In focusing on the more chaste aspects of Tom’s journey, Tom of Finland has deprived the creator of some of the 20th century’s most provocative art of the very thing that motivated him.
There is a scene towards the end of Dome Karukoski’s Tom of Finland that finds the titular Tom arriving in California and being immediately whisked away to a party at a secluded house. The surprised Tom, used to frigid climates and frigid people, is greeted by a gaggle of leather-clad gay acolytes, who are having a pool party in his honor, inflatable-penis floats and all. Tom learns that all of these men are fans of his art, and his shy joy beams as bright as the Los Angeles sunshine. This scene is a delight, and it is hard not to wish that the rest of the film were as sexy and enlightening as this short section.
Touko Laaksonen, or Tom of Finland, is a gay icon. Even those who haven’t heard of him have probably seen one of his drawings, which usually feature preposterously endowed, muscular men engaged in one or more gay sex acts. “Tom’s Men” are caricatures of masculinity, outrageously over-developed tributes to male beauty. While Karukoski’s film captures Tom’s motivation for creating his work, it fails to embody the essence of what he created. Instead, Tom of Finland is a quiet look at a man’s development as an artist and an icon, and while it succeeds in portraying the sensitivity and drive of its subject, Karukoski and writer Aleksi Bardy should have done more to capture Tom’s spirit.
Tom, played here with an appealing mixture of vulnerability or conviction by Finnish actor Pekka Strang, fought for Finland in World War II and upon his return to civilian life found homosexuality under attack. As a result, he used his pencil to create a world of sexually liberated gay men. These men were frequently dressed in leather, soldier’s uniforms or sailor’s outfits and were almost comically sexual. Though the work was notable for its depiction of homosexuality, the real revolutionary aspect of Tom’s work was how insanely sexual it was in a time and place when repression was the standard. And though the film often nails the humor of a quiet, conservatively dressed man creating such work, it doesn’t spend much time on the work itself. Tom’s pictures are glimpsed infrequently, as are his inspirations. It feels as if the story has been purposely desexualized, which raises the question of why Karukoski and Bardy felt the need to do so.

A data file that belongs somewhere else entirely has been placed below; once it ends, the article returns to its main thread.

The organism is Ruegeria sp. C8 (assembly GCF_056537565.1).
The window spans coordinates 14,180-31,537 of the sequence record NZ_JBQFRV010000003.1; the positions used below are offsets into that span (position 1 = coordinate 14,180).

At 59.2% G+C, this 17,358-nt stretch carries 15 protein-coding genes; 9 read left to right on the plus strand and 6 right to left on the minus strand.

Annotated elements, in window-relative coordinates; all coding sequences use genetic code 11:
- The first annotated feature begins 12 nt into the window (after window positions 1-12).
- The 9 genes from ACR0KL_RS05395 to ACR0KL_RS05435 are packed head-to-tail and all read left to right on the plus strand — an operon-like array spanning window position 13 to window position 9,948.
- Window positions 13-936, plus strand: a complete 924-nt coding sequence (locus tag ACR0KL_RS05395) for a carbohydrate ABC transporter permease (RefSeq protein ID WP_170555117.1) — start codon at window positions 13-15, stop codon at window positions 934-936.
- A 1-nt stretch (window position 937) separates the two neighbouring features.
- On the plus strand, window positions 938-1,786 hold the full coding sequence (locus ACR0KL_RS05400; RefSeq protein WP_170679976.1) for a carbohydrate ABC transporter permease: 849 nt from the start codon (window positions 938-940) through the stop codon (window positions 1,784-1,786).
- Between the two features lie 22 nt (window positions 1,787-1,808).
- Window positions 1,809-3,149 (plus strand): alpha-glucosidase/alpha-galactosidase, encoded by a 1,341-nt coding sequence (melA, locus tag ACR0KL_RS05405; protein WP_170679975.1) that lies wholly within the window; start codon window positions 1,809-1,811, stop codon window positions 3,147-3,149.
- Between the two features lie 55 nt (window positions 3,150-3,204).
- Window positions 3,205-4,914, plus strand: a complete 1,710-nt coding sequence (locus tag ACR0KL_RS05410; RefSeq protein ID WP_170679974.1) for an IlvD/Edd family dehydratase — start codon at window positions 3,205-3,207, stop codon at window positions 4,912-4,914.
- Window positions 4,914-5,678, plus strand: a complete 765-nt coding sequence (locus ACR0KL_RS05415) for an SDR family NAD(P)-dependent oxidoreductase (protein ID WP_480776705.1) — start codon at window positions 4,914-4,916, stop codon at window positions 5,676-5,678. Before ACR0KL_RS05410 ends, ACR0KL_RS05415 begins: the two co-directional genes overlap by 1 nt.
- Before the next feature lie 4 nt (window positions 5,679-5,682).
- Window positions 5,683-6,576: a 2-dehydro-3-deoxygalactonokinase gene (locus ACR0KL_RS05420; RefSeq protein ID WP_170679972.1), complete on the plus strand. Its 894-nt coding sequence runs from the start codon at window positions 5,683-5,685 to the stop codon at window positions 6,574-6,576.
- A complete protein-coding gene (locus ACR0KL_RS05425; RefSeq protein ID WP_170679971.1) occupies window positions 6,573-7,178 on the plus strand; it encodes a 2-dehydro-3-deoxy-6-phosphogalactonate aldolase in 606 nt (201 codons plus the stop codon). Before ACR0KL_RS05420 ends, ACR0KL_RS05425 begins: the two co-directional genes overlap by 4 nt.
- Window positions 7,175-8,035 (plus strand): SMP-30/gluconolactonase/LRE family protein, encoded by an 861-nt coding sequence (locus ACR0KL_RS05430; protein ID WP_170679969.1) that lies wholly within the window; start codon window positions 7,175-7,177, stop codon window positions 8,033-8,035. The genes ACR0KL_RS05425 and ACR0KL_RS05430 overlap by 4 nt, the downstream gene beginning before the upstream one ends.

Perhaps it was to put an emphasis on the human aspect of Tom’s journey, the incredible story of a gay man serving in the armed forces and then going on to become an international icon. However, the quiet moments used to build this story are too quiet, and scenes of gentle romance between Tom and Veli (Lauri Tilkanen), a dancer renting from Tom’s sister Kaija (Jessica Grabowsky), are almost ridiculously tender and chaste. Though Lasse Frank’s cinematography is often strikingly beautiful, the slow pace and coy placement of the camera only serve to further desexualize what should be a hot-blooded film.
Though Tom of Finland is well made, it lacks the essence of the actual Tom of Finland. It shies away from controversies that have arisen over the years, from Tom’s use of Nazi uniforms in some of his work (though he vehemently denounced the regime when questioned about it) to backlash against his work during the AIDS crisis, and the fact that these are brushed over makes Tom seem bland rather than noble. In focusing on the more chaste aspects of Tom’s journey, Tom of Finland has deprived the creator of some of the 20th century’s most provocative art of the very thing that motivated him.